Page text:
Pictured:   The Good Daughters: A Novel by Joyce Maynard.

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Win The Good Daughters

If you loved reading Labor Day by Joyce Maynard, you may want to try to win yourself a copy of her new novel The Good Daughters.   Thanks to Harper Collins, we’re giving away a copy to a lucky reader!   Here’s the official synopsis of the story:

They were born on the same day, in the same small New Hampshire hospital, into families that could hardly have been less alike.   Ruth Plank is an artist and a romantic with a rich, passionate, imaginative life.   The last of five girls born to a gentle, caring farmer and his stolid wife, she yearns to soar beyond the confines of the land that has been her family’s birthright for generations.

Dana Dickerson is a scientist and realist whose faith is firmly planted in the natural world.   Raised by a pair of capricious drifters who wasted their lives on failed dreams, she longs for stability and rootedness.

Different in nearly every way, Ruth and Dana share a need to make sense of who they are and to find their places in a world in which neither has truly felt she belonged.   They also share a love for Dana’s wild and beautiful older brother, Ray, who will leave an indelible mark on both their hearts.

Told in the alternating voices of Ruth and Dana, The Good Daughters follows these “birthday sisters” as they make their way from the 1950s to the present.   Master storyteller Joyce Maynard chronicles the unlikely ways the two women’s lives parallel and intersect – from childhood and adolescence to first loves, first sex, marriage, and parenthood; from the deaths of parents to divorce, the loss of home, and the loss of a beloved partner – until past secrets and forgotten memories unexpectedly come to light, forcing them to reevaluate themselves and each other.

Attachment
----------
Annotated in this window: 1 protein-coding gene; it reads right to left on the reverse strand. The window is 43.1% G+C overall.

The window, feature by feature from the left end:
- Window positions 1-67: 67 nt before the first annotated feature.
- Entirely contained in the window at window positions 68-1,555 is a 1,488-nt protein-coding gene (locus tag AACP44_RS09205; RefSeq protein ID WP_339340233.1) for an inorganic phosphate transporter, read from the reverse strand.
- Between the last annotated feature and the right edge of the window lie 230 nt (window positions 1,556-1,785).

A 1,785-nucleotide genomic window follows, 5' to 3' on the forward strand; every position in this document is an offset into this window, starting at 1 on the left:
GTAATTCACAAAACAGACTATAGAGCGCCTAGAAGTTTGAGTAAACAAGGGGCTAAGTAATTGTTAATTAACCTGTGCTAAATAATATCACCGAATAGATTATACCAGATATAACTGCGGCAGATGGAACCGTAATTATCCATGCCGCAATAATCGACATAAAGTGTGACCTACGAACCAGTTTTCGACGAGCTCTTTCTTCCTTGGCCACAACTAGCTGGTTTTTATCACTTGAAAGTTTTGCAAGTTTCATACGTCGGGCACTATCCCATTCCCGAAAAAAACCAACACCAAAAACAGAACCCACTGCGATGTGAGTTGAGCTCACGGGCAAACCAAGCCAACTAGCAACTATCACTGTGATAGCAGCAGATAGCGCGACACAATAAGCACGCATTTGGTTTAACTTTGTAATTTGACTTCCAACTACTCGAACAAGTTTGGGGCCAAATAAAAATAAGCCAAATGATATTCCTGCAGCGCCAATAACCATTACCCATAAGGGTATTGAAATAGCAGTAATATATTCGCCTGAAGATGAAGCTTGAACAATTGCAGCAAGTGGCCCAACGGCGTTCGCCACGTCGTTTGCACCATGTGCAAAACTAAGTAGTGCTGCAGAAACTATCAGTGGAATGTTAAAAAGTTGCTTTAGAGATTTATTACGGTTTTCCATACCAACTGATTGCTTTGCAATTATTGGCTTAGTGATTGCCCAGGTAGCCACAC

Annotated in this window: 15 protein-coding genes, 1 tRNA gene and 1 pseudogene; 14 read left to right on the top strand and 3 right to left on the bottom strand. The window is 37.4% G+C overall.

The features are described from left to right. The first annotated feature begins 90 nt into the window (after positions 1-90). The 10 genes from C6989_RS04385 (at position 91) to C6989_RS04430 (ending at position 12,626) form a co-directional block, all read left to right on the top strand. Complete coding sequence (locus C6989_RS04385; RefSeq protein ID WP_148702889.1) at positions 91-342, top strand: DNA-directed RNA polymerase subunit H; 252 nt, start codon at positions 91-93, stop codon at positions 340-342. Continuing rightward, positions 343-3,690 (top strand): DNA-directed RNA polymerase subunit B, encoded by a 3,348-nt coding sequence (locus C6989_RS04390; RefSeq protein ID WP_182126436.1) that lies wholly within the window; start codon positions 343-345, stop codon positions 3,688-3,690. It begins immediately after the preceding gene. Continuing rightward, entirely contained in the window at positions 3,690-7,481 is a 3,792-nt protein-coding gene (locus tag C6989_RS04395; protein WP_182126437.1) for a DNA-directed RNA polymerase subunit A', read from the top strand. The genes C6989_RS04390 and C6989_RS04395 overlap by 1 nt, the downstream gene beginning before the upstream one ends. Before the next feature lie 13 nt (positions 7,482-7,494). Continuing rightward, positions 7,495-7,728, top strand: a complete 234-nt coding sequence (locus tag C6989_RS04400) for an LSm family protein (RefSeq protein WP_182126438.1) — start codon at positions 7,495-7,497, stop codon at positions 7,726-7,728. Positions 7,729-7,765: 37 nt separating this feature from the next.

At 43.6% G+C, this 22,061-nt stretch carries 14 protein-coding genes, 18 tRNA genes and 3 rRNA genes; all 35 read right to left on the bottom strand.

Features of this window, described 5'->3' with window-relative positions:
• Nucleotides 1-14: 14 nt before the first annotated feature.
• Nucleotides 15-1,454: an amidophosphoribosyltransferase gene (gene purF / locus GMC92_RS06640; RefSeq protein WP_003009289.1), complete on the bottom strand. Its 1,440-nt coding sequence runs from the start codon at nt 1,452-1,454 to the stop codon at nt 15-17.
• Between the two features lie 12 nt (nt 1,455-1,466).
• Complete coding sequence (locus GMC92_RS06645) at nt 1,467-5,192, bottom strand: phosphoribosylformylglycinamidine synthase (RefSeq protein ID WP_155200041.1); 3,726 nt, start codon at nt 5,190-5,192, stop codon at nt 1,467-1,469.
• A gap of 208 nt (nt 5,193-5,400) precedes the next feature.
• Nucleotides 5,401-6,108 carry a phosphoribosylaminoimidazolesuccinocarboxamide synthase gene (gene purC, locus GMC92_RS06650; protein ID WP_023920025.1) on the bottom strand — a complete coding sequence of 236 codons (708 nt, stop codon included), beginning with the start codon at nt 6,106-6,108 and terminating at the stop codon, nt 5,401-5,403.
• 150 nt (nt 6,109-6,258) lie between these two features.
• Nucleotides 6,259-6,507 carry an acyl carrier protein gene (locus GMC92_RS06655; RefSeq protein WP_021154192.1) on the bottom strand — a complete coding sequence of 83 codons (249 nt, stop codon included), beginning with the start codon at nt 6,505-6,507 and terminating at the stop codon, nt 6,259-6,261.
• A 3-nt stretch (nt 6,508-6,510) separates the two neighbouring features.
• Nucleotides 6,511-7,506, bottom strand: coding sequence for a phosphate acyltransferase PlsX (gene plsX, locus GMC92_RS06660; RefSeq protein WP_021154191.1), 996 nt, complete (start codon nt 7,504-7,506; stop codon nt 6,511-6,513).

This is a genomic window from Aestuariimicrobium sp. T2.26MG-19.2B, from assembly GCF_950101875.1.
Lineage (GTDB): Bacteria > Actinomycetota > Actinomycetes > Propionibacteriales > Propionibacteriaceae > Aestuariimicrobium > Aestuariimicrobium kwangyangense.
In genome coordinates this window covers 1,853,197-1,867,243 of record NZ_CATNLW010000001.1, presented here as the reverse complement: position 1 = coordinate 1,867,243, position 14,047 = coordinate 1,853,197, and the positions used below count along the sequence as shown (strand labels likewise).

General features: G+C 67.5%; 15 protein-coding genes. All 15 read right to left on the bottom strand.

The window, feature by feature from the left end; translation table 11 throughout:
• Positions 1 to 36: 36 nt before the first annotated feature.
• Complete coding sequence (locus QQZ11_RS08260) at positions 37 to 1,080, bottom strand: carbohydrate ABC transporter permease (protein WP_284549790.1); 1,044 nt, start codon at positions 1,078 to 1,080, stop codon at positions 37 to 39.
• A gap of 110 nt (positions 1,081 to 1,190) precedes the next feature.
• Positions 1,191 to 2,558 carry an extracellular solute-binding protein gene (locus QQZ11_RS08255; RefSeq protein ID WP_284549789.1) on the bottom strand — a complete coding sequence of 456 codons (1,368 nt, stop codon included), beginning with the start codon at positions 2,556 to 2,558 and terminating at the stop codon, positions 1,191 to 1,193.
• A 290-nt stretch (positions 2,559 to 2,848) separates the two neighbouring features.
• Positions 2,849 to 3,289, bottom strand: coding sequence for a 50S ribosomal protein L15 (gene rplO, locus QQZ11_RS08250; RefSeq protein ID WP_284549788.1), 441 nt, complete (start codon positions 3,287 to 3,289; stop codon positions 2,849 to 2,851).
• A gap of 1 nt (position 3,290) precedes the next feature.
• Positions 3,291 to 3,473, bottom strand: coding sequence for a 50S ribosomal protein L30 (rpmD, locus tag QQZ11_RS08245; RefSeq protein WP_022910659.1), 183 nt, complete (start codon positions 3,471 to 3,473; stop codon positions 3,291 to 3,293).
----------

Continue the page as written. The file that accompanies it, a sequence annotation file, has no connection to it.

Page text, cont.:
Joy Topping of The Dallas Morning News wrote a review of The Good Daughters in which she stated the following:

“The author’s deft and delicate touch as she plumbs the depths of her characters’ psyches is what will keep readers pinned to the page.   It’s like a conversation with  friends about whose lives you crave every detail, simply because they are so dear to you…  Maynard’s simple language gorgeously interprets the book’s themes…  In Maynard’s gifted hands, every sentence and step seems organic, as if she were just keenly observing these (two) women and taking richly detailed notes on their lives.”

Interested?   The Good Daughters is published by William Morrow, runs 288 pages and has a value of $24.99.   In order to enter this contest, you simply need to post a message below with your name and e-mail address included or send an e-mail with this information to Josephsreviews@gmail.com .   This will count as your first entry.   In order to enter a second time, tell us what the best or worst book is that you’ve read during 2010.   (Munchy will be as curious as a cat to read your answers!)

You have until midnight PST on Wednesday, November 10, 2010 to submit your entry or entries.   In order to be eligible to enter this contest, you must live in the continental United States and have a residential mailing address.   Books will not be shipped to a P.O. box or a business-related address.  As always, the winner’s name will be randomly drawn by Munchy.

This is it for the rules.   Good luck and good reading!